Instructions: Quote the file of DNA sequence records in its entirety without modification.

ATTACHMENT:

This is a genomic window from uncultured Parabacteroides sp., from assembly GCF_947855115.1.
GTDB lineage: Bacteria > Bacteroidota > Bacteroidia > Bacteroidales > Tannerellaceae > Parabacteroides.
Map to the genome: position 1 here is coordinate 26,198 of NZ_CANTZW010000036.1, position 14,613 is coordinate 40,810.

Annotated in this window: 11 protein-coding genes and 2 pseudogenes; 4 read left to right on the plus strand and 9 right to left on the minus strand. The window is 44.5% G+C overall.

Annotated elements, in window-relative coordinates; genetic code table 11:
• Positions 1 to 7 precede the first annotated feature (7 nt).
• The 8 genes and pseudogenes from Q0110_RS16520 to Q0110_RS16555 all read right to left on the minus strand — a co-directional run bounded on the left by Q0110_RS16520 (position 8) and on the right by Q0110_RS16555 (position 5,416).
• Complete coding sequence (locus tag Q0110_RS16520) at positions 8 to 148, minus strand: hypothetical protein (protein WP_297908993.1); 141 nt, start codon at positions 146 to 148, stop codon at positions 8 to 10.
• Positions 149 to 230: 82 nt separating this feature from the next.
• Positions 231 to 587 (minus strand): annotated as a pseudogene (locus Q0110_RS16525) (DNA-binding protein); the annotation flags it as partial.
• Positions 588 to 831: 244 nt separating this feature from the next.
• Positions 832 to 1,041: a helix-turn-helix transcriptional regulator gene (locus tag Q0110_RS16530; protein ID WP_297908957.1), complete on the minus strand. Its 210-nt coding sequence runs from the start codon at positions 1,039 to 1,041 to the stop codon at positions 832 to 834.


This is a genomic window from uncultured Parabacteroides sp., from assembly GCF_947855115.1.
GTDB lineage: Bacteria > Bacteroidota > Bacteroidia > Bacteroidales > Tannerellaceae > Parabacteroides.
Map to the genome: position 1 here is coordinate 26,198 of NZ_CANTZW010000036.1, position 14,613 is coordinate 40,810.

Annotated in this window: 11 protein-coding genes and 2 pseudogenes; 4 read left to right on the plus strand and 9 right to left on the minus strand. The window is 44.5% G+C overall.

Annotated elements, in window-relative coordinates; genetic code table 11:
• Positions 1 to 7 precede the first annotated feature (7 nt).
• The 8 genes and pseudogenes from Q0110_RS16520 to Q0110_RS16555 all read right to left on the minus strand — a co-directional run bounded on the left by Q0110_RS16520 (position 8) and on the right by Q0110_RS16555 (position 5,416).
• Complete coding sequence (locus tag Q0110_RS16520) at positions 8 to 148, minus strand: hypothetical protein (protein WP_297908993.1); 141 nt, start codon at positions 146 to 148, stop codon at positions 8 to 10.
• Positions 149 to 230: 82 nt separating this feature from the next.
• Positions 231 to 587 (minus strand): annotated as a pseudogene (locus Q0110_RS16525) (DNA-binding protein); the annotation flags it as partial.
• Positions 588 to 831: 244 nt separating this feature from the next.
• Positions 832 to 1,041: a helix-turn-helix transcriptional regulator gene (locus tag Q0110_RS16530; protein ID WP_297908957.1), complete on the minus strand. Its 210-nt coding sequence runs from the start codon at positions 1,039 to 1,041 to the stop codon at positions 832 to 834.